BANGOR, Maine — The attorneys for a local woman convicted of murdering her husband three years ago in the bathroom of their Ohio Street apartment have filed a motion seeking a new trial arguing that Roxanne Jesky was “psychotic” during her jury-waived trial.
Superior Court Justice E. Allen Hunter found Jeskey, 50, guilty of both intentional and knowing murder and depraved indifference murder in connection with the death of her 53-year-old husband, Richard “Rick” Jeskey, on June 12 or 13, 2011.
Hunter announced his verdict May 30. He rejected Jeskey’s insanity plea and a defense theory that she acted in self-defense.
Bangor attorneys Joseph Baldacci and David Bate filed their motion late Monday at the Penobscot Judicial Center.
Jeskey, whose trial was held in December and January, was found competent to stand trial twice by Hunter and Superior Court Justice Ann Murray in the months leading up to the trial. Murray, who later recused herself from the case, ordered in May 2013 that Jeskey be committed to Riverview Psychiatric Center in Augusta “for psychiatric observation, evaluation and ongoing assessment of competency pending trial.”
That never happened. Baldacci said last year the transfer never happened for two reasons: No judge had ever issued such an order, so there was no precedent for it; and MaineCare refused to pay for Jeskey’s care, so Riverview refused to accept her.
Counsel “were required to represent Ms. Jeskey at a murder trial while she was actively experiencing untreated psychotic disorders, making it impossible to meaningfully prepare or advise her regarding her Fifth Amendment privilege against self-incrimination,” the motion for a new trial said.
Bate and Baldacci on Jan. 2 told Hunter that both lawyers had witnessed Jeskey have psychotic breaks with reality and said she needed to be examined by a psychiatrist and placed on medication. They also said she would not take the stand in her own defense.
“While waiting five months for the court’s verdict and having made repeated requests for antipsychotic medication during trial and hearings in this matter and later with the [Penobscot County] Sheriff’s Department, Ms. Jeskey finally was put back on Seroquel, an antipsychotic medication,” the motion said. “The change in her demeanor and presentation was noticeable to counsel, Ms. Jeskey’s family, the press and the public. This supports Justice Murray’s original order on competence requiring that Ms. Jeskey go to Riverview to ‘bolster her competence.’ Ms. Jeskey clearly would have benefitted from antipsychotic medication during her trial.”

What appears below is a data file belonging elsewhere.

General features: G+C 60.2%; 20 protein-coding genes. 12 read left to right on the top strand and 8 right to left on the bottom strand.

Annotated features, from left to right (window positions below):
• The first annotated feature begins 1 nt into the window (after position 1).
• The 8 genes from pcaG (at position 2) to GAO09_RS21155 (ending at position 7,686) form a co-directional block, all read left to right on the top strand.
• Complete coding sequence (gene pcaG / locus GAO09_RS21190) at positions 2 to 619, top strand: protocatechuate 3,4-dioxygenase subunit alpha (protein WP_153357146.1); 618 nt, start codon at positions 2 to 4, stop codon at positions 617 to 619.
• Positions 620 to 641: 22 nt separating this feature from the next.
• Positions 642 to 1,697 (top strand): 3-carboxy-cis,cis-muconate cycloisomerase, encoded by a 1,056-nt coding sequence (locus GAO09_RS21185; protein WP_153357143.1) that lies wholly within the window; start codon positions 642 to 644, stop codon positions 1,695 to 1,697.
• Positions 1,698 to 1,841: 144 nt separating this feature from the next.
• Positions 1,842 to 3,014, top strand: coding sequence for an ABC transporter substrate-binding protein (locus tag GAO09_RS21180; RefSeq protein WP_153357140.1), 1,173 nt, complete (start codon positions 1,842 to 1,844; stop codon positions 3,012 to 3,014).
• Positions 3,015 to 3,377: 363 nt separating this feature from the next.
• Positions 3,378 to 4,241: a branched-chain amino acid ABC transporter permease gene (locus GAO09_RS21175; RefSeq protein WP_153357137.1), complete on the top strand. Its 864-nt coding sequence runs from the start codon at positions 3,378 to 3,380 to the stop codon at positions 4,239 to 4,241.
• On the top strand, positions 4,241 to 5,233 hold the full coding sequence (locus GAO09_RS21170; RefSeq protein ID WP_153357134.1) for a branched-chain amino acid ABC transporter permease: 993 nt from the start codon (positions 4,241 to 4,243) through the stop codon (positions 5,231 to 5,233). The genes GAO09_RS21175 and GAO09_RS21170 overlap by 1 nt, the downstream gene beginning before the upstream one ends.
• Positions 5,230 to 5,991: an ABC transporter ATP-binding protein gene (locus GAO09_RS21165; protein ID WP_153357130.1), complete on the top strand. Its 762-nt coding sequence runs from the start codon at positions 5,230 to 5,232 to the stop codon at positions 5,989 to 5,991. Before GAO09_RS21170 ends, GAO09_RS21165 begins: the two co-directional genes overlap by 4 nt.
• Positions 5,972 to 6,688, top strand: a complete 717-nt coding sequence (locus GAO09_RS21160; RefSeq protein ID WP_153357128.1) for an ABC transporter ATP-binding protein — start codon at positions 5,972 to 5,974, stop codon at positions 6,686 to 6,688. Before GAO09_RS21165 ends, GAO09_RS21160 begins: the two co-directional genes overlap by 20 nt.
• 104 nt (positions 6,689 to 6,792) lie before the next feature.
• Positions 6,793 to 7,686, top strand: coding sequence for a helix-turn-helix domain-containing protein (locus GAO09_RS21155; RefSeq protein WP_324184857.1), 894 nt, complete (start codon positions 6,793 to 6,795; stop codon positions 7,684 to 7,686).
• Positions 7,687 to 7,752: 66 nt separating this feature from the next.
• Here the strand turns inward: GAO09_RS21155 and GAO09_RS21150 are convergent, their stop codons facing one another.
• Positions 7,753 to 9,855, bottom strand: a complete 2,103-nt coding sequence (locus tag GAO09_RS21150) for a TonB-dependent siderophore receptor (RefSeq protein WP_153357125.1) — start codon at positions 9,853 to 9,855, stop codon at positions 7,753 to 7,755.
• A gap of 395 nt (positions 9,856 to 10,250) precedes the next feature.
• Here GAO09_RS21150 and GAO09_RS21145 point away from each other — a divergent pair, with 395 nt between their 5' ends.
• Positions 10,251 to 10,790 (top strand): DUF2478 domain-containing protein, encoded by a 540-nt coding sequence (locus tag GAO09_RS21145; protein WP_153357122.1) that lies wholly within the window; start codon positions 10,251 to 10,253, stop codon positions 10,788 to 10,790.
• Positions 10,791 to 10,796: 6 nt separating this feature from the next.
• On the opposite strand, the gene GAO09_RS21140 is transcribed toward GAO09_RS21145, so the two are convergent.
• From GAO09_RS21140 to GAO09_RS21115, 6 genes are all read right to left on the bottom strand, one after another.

Assistant Attorney General Leane Zainea, who prosecuted the case, said Wednesday in an email that she has not received a copy of the motion but will oppose it.
In his 31-page written verdict, Hunter focused on the brutality of the slaying.
Richard Jeskey suffered extensive multiple blunt and sharp force injuries to the head, neck, torso limbs and genitalia, Dr. Michael Ferenc, a former medical examiner who now works in Arizona, said in the autopsy report. He also was strangled with sufficient force to break the hyoid bone of his neck, Ferenc testified last year.
The hyoid bone is the bone at the top of the neck under the chin.
The judge concluded that the injuries were inflicted with a plastic baseball bat, razor, wooden and metal rods from broken towel racks, a pair of needle-nosed pliers and perhaps other implements.
“Any one of these injuries standing alone manifests a depraved indifference to the value of human life,” Hunter said. “Taken together, they reflect a monstrous savagery and cruelty that defies comprehension.”
Baldacci and Bate said after the verdict was announced that they would appeal Jeskey’s conviction to the Maine Supreme Judicial Court after her sentencing.
A date for a hearing on the motion for a new trial is not expected to be set until after the prosecution files its response.
A sentencing date has not been set. Judges often hold hearings on new trial motions just before sentencing.